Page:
Winter Walter’s Wiggles

An alternate view of a famous trail

Categories: Hiking, Utah, Zion

It was mid December and there was a warm spell between snow storms in the park. I  decided to go to Zion and feel things out up above Angel’s Landing. The temperatures that day were perfect in the sun but whenever the breeze picked up it was a bit icy.

A wet winter morning.

In winter the colors in the park are muted.

There are some great views past the Angels Landing junction.

For a short section the trail turns yellow.

A couple of California Condors were flying overhead. I think they have a nest nearby. One day i need to drag my telephoto lens up there.

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As you move away from the rim the area takes on the characteristics of the Eastern portion of the park.

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This is the kind of landscape I'm always looking for.

The way up to Angel’s Landing went quickly but at the split in the trail above Walter’s Wiggles I decided to take the West Rim Trail instead. I wondered if I might be able to walk cross country over the Imlay Canyon. That idea went out the window pretty quickly when I found the non-barren slopes so slippery with deep mud I was worried I would make too much of an impact, not to mention the danger of falling into a slot.

The West Rim Trail heads up towards the West Rim. I find it odd that they felt they needed to blast it into the rock.

An icy bridge crossing.

Getting up higher and it was a bit more forested.

I briefly thought that monolith up ahead would be a cool place to check out but the constant crackling of falling rocks scared me away.

The farther I went up the trail the snowier it got. Once the trail was completely covered in crusty slush I decided to find something to do in a drier area.

Back at the West Rim Trail I headed up until I decided it was getting too icy/snowy for my non-waterproof, light hikers. Confounded again, I still didn’t want to call it quits, so, on the way back i noticed some running water coming out of a canyon tucked away almost out of site above the trail. I scrambled up there and it led me through some rough brush into a hidden narrow canyon that, rather than pinching off in cliffs, ended in a steep slope of sand and forest debris.

I found a little trickle that led up to a cold brushy  canyon.

The canyon ended at a steep pile of sandy debris made up of loose boulders and fallen trees. It was all held together by friction, and it didn’t take much to get things moving.

Looking down from about 2/3 up the slope.

When I made it out I was greeted by a hidden cove, and across the cove I could see the continuation of the weakness in the bedrock I had been following. This day I had a map and it said if I could climb up that last canyon I’d be able to walk over to Behunin Canyon and possibly look down into it.

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Instead, because the day was getting late, I decided to climb up this cool looking pyramid.

With some effort I made it up the unstable, collapsing slope. Instead of a breathtaking reward i was met with… level ground. I had come out into the back of a hidden basin. The weakness in the rock i had been following continued on the other side of the basin and according to my map it would lead up and over a mesa to possibly look down into Behunin Canyon. I thought, based on my very recent success that maybe i should give that i try. The climb looked very similar.

It was getting late in the day though, and i was tired of pulling dead logs on top of me while i buried myself in cold wet sand and moss, so i went in search of that breathtaking view by climbing up a nearby pyramid shaped peak. Ah. NICE.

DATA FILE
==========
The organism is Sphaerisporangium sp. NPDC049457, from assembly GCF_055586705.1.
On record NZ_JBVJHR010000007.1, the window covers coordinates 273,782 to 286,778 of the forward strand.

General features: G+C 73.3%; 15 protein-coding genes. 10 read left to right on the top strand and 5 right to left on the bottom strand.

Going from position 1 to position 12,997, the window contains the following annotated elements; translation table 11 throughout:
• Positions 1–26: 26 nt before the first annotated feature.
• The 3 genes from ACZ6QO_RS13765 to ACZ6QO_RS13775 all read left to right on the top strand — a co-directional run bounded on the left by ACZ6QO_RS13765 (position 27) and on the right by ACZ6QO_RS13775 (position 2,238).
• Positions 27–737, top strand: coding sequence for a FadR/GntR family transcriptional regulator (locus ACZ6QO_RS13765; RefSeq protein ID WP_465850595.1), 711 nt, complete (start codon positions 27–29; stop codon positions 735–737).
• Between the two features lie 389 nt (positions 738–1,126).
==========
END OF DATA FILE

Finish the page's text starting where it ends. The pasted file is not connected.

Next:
This mini-pyramid on top of the big pyramid told me I was not the first bloke to pass through the area.

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The sun was getting low and the views were getting better.

I’d made my high point for the day and headed back through snowy grasslands.

Looking for a way back I got stuck in a Manzanera field for a while.

It wasn’t long before I busted out into some open rock. It was easy going so I followed this slope down as far as I could.

The slope dropped into a canyon so I continued along the rim.

On the way back I noticed I was on the wrong side of Refrigerator Canyon. That meant that I might be able to see Walter’s Wiggles from the opposite side, a short term goal that was easily pursued. Sure enough I was able to find a great viewpoint of the crazy switchbacks without any effort. What I did not know a time was that hidden in a Manzanera grove nearby was a couple of old NPS interpretive signs. Back in the 1930’s an official trail came through the area and the signs had been part of a viewpoint, now overgrown into obscurity.

Some of my Charity Work involves finding lost balloons and reuniting them with their owners. If you ever wondered where children's' birthday balloons go after they get loose, I can tell you that they go to the middle of nowhere, and I find them. I have found several balloons in the last year half buried and in the woods or in deep cracks.

I came across this metal stake far from the trail. I think it was part of an old trail that led to a now overgrown viewpoint.

Can’t get easier than this!

The Great White Throne and Angels Landing. I could see a few people on the top.

Here is a natural ice-slip’n’slide. I declined the free ride down.

That black streak is where the ice slide would spit you out. You can see it below the trees.

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Just as the canyon rim above Refrigerator Canyon was tapering off I walked up to this great view of Walter’s Wiggles.

This final picture shows the entire trail coming in from Refrigerator Canyon, going up the switchbacks and exiting along the West Rim Trail and Angel’s Landing.

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